US Secretary of State Antony Blinken also expressed alarm. “We are concerned,” Blinken told NBC on Sunday. “We’re taking steps to make sure we can effectively defend our people and respond decisively when we need to.” At the same time, he stressed that the US does not want the conflict to escalate. “We don’t want a second or third front to develop,” Biden stressed. “That’s in nobody’s interest, and that’s exactly why we’ve sent a very strong message to try to deter Hezbollah and more directly also deter Iran from opening a second front.”
Diplomatic Efforts Continue
But efforts to contain the conflict diplomatically are also in full swing, albeit unsuccessful for now. Leaders from around the world called for a cease-fire between Israel and Hamas at a Middle East summit in Cairo over the weekend. This should allow, among other things, “massive” humanitarian aid for the suffering civilian population in the Gaza Strip, UN Secretary-General António Guterres demanded in Cairo on Saturday. Meanwhile, in the Palestinian territory, the first trucks with relief supplies arrived after days of waiting. But “much more” aid is required for the 2.4 million residents of the Palestinian territory, Guterres said. Jordan’s King Abdullah II, whose country like summit host Egypt has been a mediator in the Middle East conflict for decades, also called for an “immediate cease-fire.”
There was no hope for an easing of tensions at the conference, however, partly because Israel was not invited. The summit was also attended by EU Council President Charles Michel and heads of government or foreign ministers of several European countries. Representatives of the United States, Russia, China, Japan and Canada were also present.
Last week, a Brazilian draft resolution on the crisis, which focused on humanitarian aid, was vetoed by the United States in the UN Security Council. The United States has now submitted its own draft to the Security Council. According to diplomatic sources on Sunday, the resolution is primarily concerned with the release of hostages kidnapped by Hamas in the Gaza Strip. It was initially unclear whether and if so, when, the resolution could be submitted to the Council for a vote. Either way, a veto by Russia is considered likely.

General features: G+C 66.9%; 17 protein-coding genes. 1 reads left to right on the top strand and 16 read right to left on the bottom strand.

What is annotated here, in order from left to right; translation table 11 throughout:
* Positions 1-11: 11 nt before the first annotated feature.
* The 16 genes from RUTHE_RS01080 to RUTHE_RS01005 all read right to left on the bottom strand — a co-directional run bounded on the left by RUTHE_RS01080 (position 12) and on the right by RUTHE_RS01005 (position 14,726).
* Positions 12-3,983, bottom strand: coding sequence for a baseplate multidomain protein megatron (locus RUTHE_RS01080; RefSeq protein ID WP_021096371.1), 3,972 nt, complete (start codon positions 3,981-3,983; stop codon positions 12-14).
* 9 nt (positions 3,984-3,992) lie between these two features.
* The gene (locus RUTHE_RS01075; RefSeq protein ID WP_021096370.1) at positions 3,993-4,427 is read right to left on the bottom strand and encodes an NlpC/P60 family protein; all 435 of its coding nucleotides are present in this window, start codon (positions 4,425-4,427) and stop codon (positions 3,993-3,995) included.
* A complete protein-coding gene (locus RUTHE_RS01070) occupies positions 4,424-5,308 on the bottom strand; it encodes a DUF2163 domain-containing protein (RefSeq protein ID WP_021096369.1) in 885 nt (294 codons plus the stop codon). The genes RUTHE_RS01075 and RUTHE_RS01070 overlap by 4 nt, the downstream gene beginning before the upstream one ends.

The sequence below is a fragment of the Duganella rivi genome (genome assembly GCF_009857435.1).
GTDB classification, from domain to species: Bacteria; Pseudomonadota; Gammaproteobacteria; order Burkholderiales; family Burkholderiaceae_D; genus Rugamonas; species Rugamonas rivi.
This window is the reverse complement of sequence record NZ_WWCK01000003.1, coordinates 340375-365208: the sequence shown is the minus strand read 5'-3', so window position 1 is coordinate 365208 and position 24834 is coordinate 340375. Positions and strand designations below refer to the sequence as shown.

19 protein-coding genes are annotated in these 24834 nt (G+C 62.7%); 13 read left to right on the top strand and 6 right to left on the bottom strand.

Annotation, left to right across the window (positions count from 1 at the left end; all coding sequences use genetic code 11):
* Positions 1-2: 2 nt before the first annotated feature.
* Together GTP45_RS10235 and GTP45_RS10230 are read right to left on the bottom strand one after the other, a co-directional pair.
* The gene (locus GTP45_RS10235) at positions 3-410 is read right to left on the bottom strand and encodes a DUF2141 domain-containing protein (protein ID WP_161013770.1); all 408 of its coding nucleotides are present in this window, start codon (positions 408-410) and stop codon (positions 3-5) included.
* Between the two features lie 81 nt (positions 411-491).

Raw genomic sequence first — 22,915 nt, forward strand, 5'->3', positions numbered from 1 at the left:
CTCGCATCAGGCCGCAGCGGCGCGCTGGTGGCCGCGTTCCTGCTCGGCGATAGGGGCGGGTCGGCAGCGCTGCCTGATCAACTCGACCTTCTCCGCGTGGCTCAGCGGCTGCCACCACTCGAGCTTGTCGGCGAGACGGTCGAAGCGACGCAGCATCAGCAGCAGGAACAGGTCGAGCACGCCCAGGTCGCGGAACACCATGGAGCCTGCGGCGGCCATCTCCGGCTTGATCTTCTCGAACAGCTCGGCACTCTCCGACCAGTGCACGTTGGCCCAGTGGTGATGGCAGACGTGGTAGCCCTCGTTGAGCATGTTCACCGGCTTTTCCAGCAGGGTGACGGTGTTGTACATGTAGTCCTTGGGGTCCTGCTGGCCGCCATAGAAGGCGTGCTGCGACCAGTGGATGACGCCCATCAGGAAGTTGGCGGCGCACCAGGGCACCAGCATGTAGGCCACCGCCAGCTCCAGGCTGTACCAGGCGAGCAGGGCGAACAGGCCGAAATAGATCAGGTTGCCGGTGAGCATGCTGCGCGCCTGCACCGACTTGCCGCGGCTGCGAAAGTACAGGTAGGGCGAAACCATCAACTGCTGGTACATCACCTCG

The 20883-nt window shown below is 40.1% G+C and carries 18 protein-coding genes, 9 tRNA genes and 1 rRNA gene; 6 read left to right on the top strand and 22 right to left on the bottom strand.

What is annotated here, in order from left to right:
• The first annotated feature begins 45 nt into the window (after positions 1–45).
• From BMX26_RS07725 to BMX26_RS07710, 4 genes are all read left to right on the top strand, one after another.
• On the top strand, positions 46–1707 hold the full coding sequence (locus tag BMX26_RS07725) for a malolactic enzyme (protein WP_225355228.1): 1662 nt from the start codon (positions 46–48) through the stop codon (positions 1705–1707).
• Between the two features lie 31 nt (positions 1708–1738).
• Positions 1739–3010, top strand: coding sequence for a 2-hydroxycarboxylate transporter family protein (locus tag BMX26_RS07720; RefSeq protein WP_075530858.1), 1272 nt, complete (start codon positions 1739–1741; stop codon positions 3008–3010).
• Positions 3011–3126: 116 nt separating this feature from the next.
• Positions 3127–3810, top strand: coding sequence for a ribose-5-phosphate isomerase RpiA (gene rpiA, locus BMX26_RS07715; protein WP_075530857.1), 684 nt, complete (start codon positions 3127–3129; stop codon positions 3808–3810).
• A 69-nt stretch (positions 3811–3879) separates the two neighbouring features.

Central Bankers and Economists Concerned about Possible Economic Consequences
Economists and central bankers recently warned of the possible economic impact the crisis in the Middle East could have. The conflict could pose challenges to the euro area economy, Greece’s central bank chief Yannis Stournaras said. “Given the fact that the euro area remains a large net energy importer, this is likely to have a stagflationary impact if it becomes a problem,” the ECB Governing Council member told the Financial Times last week.
An accumulation of negative supply shocks (supply chains, gas price, oil price,…) would lead to an increase in long-term inflation expectations, writes chief economist Gerhard Winzer. On the part of central banks, it would probably take an even more restrictive monetary policy, i.e. significantly higher key interest rates, to reduce inflation.
“The escalation in the conflict between Hamas and Israel underlines once again that the quiet geopolitical times are over.”
Chief Economist Erste Asset Management
The Ifo Institute also sees possible negative consequences for the German economy. “German industry is already affected by the rather weakening global industrial economy anyway,” Ifo President Clemens Fuest told Reuters news agency in Berlin in mid-October. At present, the impact may still remain limited, Fuest said. However, this is likely to change if the US or Iran intervene in the conflict.
According to Winzer, the escalation in the conflict between Hamas and Israel underlines once again that the quiet geopolitical times are over. More frequent and stronger fluctuations in economic growth and inflation could be the result. In theory, this means an increase in risk premiums on the markets, both for equities and bonds.